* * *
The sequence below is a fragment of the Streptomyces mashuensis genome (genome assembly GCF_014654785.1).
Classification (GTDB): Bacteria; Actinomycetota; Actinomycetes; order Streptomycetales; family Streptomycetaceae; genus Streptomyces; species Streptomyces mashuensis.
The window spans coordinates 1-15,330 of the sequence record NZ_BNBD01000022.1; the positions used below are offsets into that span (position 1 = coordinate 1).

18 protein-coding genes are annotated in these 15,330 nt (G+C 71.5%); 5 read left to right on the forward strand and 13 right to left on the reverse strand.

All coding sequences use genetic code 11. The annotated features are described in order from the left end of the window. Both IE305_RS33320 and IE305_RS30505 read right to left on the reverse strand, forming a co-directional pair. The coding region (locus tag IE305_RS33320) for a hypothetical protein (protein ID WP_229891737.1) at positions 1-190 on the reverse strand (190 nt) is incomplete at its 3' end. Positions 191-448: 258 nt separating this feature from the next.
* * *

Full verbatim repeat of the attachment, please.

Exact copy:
The sequence below is a fragment of the Streptomyces mashuensis genome (genome assembly GCF_014654785.1).
Classification (GTDB): Bacteria; Actinomycetota; Actinomycetes; order Streptomycetales; family Streptomycetaceae; genus Streptomyces; species Streptomyces mashuensis.
The window spans coordinates 1-15,330 of the sequence record NZ_BNBD01000022.1; the positions used below are offsets into that span (position 1 = coordinate 1).

18 protein-coding genes are annotated in these 15,330 nt (G+C 71.5%); 5 read left to right on the forward strand and 13 right to left on the reverse strand.

All coding sequences use genetic code 11. The annotated features are described in order from the left end of the window. Both IE305_RS33320 and IE305_RS30505 read right to left on the reverse strand, forming a co-directional pair. The coding region (locus tag IE305_RS33320) for a hypothetical protein (protein ID WP_229891737.1) at positions 1-190 on the reverse strand (190 nt) is incomplete at its 3' end. Positions 191-448: 258 nt separating this feature from the next.